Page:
United Steelworkers of America v. NLRB, No. 20336

CourtUnited States Courts of Appeals. United States Court of Appeals (District of Columbia)
Writing for the CourtBURGER, LEVENTHAL and ROBINSON, Circuit
Citation129 US App. DC 80,390 F.2d 846
Docket NumberNo. 20336,20514.
Decision Date27 December 1967
PartiesUNITED STEELWORKERS OF AMERICA, AFL-CIO, Petitioner, v. NATIONAL LABOR RELATIONS BOARD, Respondent, Roanoke Iron & Bridge Works, Inc., Intervenor. ROANOKE IRON & BRIDGE WORKS, INC., Petitioner, v. NATIONAL LABOR RELATIONS BOARD, Respondent. United Steelworkers of America, AFL-CIO, Intervenor.

129 US App. DC 80, 390 F.2d 846 (1967)

UNITED STEELWORKERS OF AMERICA, AFL-CIO, Petitioner,
v.
NATIONAL LABOR RELATIONS BOARD, Respondent, Roanoke Iron & Bridge Works, Inc., Intervenor.

ROANOKE IRON & BRIDGE WORKS, INC., Petitioner,
v.
NATIONAL LABOR RELATIONS BOARD, Respondent.

United Steelworkers of America, AFL-CIO, Intervenor.

Nos. 20336, 20514.

United States Court of Appeals District of Columbia Circuit.

Argued March 16, 1967.

Decided December 27, 1967.

As Amended April 26, 1968.

Certiorari Denied May 6, 1968.


390 F.2d 847

Mr. Michael Gottesman, Washington, D. C., with whom Mr. Elliot Bredhoff, Washington, D. C., was on the brief, for petitioner in No. 20,336 and intervenor in No. 20,514.

Mr. Robert D. Douglas, Jr., Greensboro, N. C., of the bar of the Supreme Court of North Carolina, pro hac vice, by special leave of court, with whom Messrs. Bartholomew A. Diggins and Daniel W. Sixbey, Washington, D. C., were on the brief, for petitioner in No. 20,514 and intervenor in No. 20,336.

Mr. Glen M. Bendixsen, Attorney, National Labor Relations Board, with whom Messrs. Arnold Ordman, General Counsel, Dominick L. Manoli, Associate General Counsel, Marcel Mallet-Prevost, Asst. General Counsel, and Burton L. Raimi, Attorney, National Labor Relations Board, were on the brief, for respondent.

Before BURGER, LEVENTHAL and ROBINSON, Circuit Judges.

Certiorari Denied May 6, 1968. See 88 S.Ct. 1654.

LEVENTHAL, Circuit Judge:

The National Labor Relations Board (Board) concluded that the Roanoke Iron & Bridge Works (Company) violated Section 8(a) (5) of the National Labor Relations Act,1 by virtue of its conduct during the period of negotiations between October 1964 and October 1965 with the United Steelworkers of America, AFL-CIO (Union), which had been duly certified by the Board following a 97 to 26 vote in a representation election of September 7, 1964. We affirm the Board's order, rejecting attacks by both the Union and the Company.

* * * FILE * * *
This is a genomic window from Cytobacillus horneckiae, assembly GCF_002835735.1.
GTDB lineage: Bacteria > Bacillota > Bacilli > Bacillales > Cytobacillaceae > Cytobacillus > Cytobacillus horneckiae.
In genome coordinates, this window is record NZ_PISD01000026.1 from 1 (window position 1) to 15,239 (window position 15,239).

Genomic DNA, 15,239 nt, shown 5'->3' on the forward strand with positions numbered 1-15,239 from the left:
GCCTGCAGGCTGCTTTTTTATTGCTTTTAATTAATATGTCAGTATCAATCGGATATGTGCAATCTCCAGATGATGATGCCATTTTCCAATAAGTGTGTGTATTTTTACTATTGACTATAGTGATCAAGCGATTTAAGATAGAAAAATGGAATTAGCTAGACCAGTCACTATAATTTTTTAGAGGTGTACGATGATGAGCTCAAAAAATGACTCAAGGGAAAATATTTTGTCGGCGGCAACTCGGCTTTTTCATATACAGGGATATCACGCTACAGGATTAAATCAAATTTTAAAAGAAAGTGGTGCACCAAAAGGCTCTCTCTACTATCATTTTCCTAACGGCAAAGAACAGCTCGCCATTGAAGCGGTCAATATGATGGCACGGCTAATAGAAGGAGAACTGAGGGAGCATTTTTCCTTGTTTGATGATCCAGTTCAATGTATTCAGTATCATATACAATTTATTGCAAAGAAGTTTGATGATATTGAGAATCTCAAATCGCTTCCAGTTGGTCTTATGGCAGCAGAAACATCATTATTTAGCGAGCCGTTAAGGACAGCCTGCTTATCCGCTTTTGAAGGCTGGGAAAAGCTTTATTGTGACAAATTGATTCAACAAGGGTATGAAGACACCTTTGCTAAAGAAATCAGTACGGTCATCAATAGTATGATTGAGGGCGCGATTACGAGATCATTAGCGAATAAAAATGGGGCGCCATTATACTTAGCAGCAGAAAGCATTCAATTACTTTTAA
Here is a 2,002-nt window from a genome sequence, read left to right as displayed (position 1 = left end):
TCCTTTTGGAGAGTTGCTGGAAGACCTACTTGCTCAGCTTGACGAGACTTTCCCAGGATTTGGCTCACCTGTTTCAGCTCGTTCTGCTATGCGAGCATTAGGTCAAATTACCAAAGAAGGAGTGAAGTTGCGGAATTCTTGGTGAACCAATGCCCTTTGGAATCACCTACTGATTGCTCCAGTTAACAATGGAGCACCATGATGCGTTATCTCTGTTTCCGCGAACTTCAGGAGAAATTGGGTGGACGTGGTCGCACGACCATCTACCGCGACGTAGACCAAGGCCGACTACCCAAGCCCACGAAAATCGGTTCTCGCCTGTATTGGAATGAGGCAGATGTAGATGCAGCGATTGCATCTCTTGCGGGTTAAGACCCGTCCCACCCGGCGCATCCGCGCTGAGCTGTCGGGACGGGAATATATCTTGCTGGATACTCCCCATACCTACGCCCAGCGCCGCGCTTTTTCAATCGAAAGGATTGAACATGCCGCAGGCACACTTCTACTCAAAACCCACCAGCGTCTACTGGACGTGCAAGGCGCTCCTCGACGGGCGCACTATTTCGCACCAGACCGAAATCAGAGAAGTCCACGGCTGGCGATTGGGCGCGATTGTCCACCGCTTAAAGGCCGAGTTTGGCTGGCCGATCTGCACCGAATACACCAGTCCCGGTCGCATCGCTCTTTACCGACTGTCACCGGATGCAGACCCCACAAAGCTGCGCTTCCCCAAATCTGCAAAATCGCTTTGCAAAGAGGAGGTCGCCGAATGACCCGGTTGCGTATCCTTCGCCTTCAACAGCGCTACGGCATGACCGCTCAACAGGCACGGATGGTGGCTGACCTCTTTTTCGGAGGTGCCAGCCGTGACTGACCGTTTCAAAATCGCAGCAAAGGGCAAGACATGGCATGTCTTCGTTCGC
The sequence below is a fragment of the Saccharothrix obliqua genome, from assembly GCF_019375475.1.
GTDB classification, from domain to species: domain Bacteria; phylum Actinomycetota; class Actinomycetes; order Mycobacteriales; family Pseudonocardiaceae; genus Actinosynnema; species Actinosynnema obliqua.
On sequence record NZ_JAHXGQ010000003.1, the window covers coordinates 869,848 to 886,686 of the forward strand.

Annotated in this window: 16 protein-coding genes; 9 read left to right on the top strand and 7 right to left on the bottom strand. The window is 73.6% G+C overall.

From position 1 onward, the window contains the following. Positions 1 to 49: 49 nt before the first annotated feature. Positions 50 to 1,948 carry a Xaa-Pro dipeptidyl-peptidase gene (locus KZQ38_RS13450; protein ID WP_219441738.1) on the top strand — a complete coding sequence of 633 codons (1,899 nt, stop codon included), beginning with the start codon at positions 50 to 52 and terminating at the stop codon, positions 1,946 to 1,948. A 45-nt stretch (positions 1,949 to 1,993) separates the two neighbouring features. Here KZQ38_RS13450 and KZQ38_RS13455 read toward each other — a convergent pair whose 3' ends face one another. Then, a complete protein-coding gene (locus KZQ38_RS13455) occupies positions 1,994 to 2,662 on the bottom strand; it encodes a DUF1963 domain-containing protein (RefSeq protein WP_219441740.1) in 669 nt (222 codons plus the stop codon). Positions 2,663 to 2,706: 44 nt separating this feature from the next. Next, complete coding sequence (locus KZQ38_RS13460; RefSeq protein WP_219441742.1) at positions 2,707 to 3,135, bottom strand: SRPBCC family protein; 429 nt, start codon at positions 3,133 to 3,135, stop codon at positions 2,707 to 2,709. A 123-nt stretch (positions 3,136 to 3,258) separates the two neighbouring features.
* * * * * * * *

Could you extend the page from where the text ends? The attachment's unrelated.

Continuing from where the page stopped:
I. Substantial Evidence Supporting the Board's Finding That Company's Negotiations on Checkoff Issue Were Not in Good Faith.

In our view there was substantial evidence supporting the Board's critical finding that the Company did not bargain in good faith on the checkoff issue.

The background evidence reaches back to 1951, when the Union, after election and certification, entered into a collective bargaining agreement with the Company.

390 F.2d 848
At that time the Company rejected the Union's request for a voluntary checkoff (a system by which the Company pays directly to the Union the dues of those employees who consent to such deductions from their paychecks). By the time the 1951 contract expired, the Union had lost its majority status

In 1961 the Company bargained with a different certified employee representative — the Steel Fabricators Union of Roanoke, Virginia, a local organization composed wholly of Company employees. The Steel Fabricators also requested a checkoff, claiming in support of it that without some Company cooperation in dues collection that union could not survive. Initially the Company took the same position adverse to the checkoff that it had assumed a decade earlier. But it discontinued its seemingly steadfast opposition to participation in dues collection, and decided to help the Steel Fabricators by granting the checkoff. However, by the time the 1961 contract had expired so had the local union.

When the Union, early in 1964, sought to resume as bargaining representative of the Roanoke employees the Company offered vigorous opposition. The Company peppered its election propaganda with copious allusions to the Union's prior activity at the plant. In a letter of July 1, the Company boasted that because a checkoff had not been granted in 1951, the Union had been forced to abandon the Roanoke plant. The Company's letter of August 13, 1964, reiterated that in 1951 "we drew the line at collecting Union dues out of your pay check," adding: "Within a few months, many employees stopped paying the Union any money, when they found out they did not need a Union, and when the contract ran out, the Union pulled out and left us." On September 1, 1964, a week before the election, the Company stated that the primary reason for the Union's organizational efforts at Roanoke was to fatten its coffers. The Company's letter the following day contained questions-and-answers on contract checkoffs that reflected its opposition to them.